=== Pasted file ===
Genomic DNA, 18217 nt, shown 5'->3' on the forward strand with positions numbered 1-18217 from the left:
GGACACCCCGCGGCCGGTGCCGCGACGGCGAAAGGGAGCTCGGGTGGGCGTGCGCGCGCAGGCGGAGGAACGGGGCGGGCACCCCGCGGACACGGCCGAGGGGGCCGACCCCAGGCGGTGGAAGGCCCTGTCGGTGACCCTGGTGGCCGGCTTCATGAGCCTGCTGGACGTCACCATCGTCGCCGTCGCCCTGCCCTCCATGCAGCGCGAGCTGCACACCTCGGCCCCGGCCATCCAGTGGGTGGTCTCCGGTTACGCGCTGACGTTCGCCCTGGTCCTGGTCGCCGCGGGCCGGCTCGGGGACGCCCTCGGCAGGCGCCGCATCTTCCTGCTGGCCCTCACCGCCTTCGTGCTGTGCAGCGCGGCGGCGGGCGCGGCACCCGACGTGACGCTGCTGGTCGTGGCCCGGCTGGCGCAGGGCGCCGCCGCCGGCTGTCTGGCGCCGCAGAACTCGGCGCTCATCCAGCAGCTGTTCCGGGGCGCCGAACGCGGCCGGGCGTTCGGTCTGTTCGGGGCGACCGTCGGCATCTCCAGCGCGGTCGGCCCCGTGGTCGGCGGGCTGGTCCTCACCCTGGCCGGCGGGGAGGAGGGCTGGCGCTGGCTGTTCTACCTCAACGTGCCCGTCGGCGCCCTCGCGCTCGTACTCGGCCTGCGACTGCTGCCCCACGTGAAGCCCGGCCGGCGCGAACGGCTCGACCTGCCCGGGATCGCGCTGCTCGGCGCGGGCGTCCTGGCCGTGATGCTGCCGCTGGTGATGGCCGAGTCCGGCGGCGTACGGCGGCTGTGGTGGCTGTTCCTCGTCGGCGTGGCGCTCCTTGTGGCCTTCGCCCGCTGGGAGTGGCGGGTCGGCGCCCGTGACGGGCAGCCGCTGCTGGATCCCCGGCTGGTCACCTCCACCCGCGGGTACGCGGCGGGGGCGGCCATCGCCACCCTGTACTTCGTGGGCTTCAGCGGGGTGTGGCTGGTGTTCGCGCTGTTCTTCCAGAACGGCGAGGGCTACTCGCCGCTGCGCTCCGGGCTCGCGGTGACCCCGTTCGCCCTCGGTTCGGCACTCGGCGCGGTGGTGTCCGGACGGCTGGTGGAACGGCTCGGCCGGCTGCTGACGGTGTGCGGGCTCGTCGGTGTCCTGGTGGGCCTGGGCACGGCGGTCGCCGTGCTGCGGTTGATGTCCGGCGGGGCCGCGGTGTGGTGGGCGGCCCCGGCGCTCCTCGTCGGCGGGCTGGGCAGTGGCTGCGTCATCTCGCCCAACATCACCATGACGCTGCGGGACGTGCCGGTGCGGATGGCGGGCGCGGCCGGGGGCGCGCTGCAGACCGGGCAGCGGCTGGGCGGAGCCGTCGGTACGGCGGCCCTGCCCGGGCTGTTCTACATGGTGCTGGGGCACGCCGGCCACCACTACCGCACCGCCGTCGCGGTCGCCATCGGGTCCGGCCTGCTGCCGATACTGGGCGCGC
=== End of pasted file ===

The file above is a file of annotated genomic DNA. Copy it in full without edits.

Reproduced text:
Genomic DNA, 18217 nt, shown 5'->3' on the forward strand with positions numbered 1-18217 from the left:
GGACACCCCGCGGCCGGTGCCGCGACGGCGAAAGGGAGCTCGGGTGGGCGTGCGCGCGCAGGCGGAGGAACGGGGCGGGCACCCCGCGGACACGGCCGAGGGGGCCGACCCCAGGCGGTGGAAGGCCCTGTCGGTGACCCTGGTGGCCGGCTTCATGAGCCTGCTGGACGTCACCATCGTCGCCGTCGCCCTGCCCTCCATGCAGCGCGAGCTGCACACCTCGGCCCCGGCCATCCAGTGGGTGGTCTCCGGTTACGCGCTGACGTTCGCCCTGGTCCTGGTCGCCGCGGGCCGGCTCGGGGACGCCCTCGGCAGGCGCCGCATCTTCCTGCTGGCCCTCACCGCCTTCGTGCTGTGCAGCGCGGCGGCGGGCGCGGCACCCGACGTGACGCTGCTGGTCGTGGCCCGGCTGGCGCAGGGCGCCGCCGCCGGCTGTCTGGCGCCGCAGAACTCGGCGCTCATCCAGCAGCTGTTCCGGGGCGCCGAACGCGGCCGGGCGTTCGGTCTGTTCGGGGCGACCGTCGGCATCTCCAGCGCGGTCGGCCCCGTGGTCGGCGGGCTGGTCCTCACCCTGGCCGGCGGGGAGGAGGGCTGGCGCTGGCTGTTCTACCTCAACGTGCCCGTCGGCGCCCTCGCGCTCGTACTCGGCCTGCGACTGCTGCCCCACGTGAAGCCCGGCCGGCGCGAACGGCTCGACCTGCCCGGGATCGCGCTGCTCGGCGCGGGCGTCCTGGCCGTGATGCTGCCGCTGGTGATGGCCGAGTCCGGCGGCGTACGGCGGCTGTGGTGGCTGTTCCTCGTCGGCGTGGCGCTCCTTGTGGCCTTCGCCCGCTGGGAGTGGCGGGTCGGCGCCCGTGACGGGCAGCCGCTGCTGGATCCCCGGCTGGTCACCTCCACCCGCGGGTACGCGGCGGGGGCGGCCATCGCCACCCTGTACTTCGTGGGCTTCAGCGGGGTGTGGCTGGTGTTCGCGCTGTTCTTCCAGAACGGCGAGGGCTACTCGCCGCTGCGCTCCGGGCTCGCGGTGACCCCGTTCGCCCTCGGTTCGGCACTCGGCGCGGTGGTGTCCGGACGGCTGGTGGAACGGCTCGGCCGGCTGCTGACGGTGTGCGGGCTCGTCGGTGTCCTGGTGGGCCTGGGCACGGCGGTCGCCGTGCTGCGGTTGATGTCCGGCGGGGCCGCGGTGTGGTGGGCGGCCCCGGCGCTCCTCGTCGGCGGGCTGGGCAGTGGCTGCGTCATCTCGCCCAACATCACCATGACGCTGCGGGACGTGCCGGTGCGGATGGCGGGCGCGGCCGGGGGCGCGCTGCAGACCGGGCAGCGGCTGGGCGGAGCCGTCGGTACGGCGGCCCTGCCCGGGCTGTTCTACATGGTGCTGGGGCACGCCGGCCACCACTACCGCACCGCCGTCGCGGTCGCCATCGGGTCCGGCCTGCTGCCGATACTGGGCGCGC